Earl Ingersoll introduces the fiction of Steven Millhauser, whose distinguished career of more than four decades includes eight books of short fiction and four vels, the latest being the Pulitzer Prize-winning Martin Dressler (1996). In Understanding Steven Millhauser, Ingersoll explores Millhauser's twelve books chrologically, revealing the development of a major contemporary American writer and a master of fiction who cares as deeply about his craft as the modernists did earlier in the past century. While most examinations of an author's work begin with at least a biographical sketch, Ingersoll has faced distinct challenges because Millhauser has resisted efforts to read his fiction through the lens of his biography. Responding to an interviewer's request for a brief biography, Millhauser provided the succinct 1943-. Part of such resistance, Ingersoll argues, arises from Millhauser's belief that if readers have too many questions about an author's work, the author has failed, and amount of response can redress that failure. Millhauser's central characters, such as August Eschenburg and J. Franklin Payne, are often themselves artists or technicians who are overreachers, and Ingersoll shows that Millhauser's early expressions of literary realism have given way to interest in departures from the real. For Millhauser, stories, like conjuring tricks, are invented because history is inadequate to our dreams. Millhauser's strength is the ability to sustain obsessions because works of fiction succeed insofar as they are able to supplant reality. As a master fabulist, Ingersoll argues, Millhauser is preoccupied with extravagance both in the subject matter of his fiction and in his style. Whether it involves Martin Dressler doing himself in by designing and constructing increasingly complex hotels or the miniaturists in the short story Cathay pushing their impulse to extremes, past the eye's ability to see their art objects, Millhauser's fiction is full of such an impulse, which can produce prolific artists as well as compulsive lunatics. The triumph of Millhauser's craft, Ingersoll shows, is that it merges a fascination with the relationship between imagination and experience with a precise and allusive prose to produce works seamlessly joining the everyday with the radical and fantastic, in forms ranging from travelogues of the imagination to works merging the waking world with the world of dreams.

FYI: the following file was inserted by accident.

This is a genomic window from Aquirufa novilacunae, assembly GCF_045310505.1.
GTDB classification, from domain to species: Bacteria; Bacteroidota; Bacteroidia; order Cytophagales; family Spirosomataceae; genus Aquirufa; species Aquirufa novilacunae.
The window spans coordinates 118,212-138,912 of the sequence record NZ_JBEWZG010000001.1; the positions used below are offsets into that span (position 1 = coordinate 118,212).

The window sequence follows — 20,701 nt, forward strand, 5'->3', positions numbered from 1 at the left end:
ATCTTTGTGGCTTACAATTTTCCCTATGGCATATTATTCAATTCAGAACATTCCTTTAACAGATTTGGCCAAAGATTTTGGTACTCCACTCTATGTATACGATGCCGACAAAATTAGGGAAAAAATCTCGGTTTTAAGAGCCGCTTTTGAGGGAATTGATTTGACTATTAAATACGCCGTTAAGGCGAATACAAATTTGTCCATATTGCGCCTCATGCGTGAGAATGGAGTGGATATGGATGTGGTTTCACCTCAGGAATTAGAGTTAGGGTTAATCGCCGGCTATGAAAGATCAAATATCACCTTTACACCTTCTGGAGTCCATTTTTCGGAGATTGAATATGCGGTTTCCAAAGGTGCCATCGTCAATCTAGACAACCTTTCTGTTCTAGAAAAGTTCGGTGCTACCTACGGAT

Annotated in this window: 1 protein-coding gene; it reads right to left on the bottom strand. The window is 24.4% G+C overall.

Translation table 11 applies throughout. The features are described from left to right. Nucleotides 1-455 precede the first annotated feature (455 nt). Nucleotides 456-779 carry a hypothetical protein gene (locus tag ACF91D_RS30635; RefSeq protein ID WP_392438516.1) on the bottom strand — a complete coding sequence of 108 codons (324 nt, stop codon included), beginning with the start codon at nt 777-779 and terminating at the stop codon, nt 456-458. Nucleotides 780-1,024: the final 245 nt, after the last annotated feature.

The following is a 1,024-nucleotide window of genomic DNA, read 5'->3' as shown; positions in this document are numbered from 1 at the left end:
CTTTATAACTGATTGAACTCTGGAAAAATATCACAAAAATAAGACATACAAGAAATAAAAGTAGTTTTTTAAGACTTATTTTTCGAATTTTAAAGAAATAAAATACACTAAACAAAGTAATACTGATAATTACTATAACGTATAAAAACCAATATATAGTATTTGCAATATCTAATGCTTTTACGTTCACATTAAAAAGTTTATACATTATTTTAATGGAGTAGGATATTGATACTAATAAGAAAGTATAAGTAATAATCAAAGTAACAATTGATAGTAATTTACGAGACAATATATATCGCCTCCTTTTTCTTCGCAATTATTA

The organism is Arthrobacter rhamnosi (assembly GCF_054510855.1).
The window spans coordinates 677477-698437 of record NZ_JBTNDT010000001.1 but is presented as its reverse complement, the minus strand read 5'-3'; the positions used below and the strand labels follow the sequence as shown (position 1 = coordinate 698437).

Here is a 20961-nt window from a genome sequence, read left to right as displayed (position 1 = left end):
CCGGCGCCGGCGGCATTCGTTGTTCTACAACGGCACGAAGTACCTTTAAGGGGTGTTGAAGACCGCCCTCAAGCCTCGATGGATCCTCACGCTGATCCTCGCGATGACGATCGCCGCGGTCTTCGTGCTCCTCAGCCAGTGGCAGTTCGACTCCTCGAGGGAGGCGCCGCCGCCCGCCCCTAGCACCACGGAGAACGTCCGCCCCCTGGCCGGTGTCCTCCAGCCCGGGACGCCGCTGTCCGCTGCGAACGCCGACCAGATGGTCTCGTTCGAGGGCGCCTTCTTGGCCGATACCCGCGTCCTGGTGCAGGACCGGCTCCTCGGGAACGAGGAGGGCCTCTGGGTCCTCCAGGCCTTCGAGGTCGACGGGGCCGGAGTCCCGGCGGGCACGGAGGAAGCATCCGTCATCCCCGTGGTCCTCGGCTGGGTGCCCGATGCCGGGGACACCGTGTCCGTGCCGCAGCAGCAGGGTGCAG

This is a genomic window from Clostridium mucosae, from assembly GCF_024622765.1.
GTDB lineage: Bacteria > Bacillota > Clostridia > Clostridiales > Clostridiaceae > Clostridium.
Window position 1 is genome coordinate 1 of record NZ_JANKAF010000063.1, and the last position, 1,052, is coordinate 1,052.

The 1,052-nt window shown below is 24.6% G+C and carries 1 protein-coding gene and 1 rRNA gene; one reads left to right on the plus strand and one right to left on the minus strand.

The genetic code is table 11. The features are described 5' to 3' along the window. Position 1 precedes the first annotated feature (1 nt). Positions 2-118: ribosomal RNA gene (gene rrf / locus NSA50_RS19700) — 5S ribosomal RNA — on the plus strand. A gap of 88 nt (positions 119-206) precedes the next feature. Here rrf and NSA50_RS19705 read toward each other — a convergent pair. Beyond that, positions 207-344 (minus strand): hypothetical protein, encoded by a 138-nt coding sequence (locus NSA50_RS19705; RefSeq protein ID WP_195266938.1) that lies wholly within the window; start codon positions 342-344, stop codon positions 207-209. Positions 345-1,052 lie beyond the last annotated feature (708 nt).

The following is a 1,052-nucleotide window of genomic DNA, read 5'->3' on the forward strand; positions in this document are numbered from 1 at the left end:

Earl G. Ingersoll is an emeritus distinguished professor and distinguished teaching professor of English at the State University of New York at Brockport, USA. He is the author or editor of seventeen books, including D. H. Lawrence, Desire, and Narrative; Waiting for the End: Gender and Ending in the Contemporary Novel, and most recently Filming Forster: The Challenges of Adapting E. M. Forster's Novels for the Screen.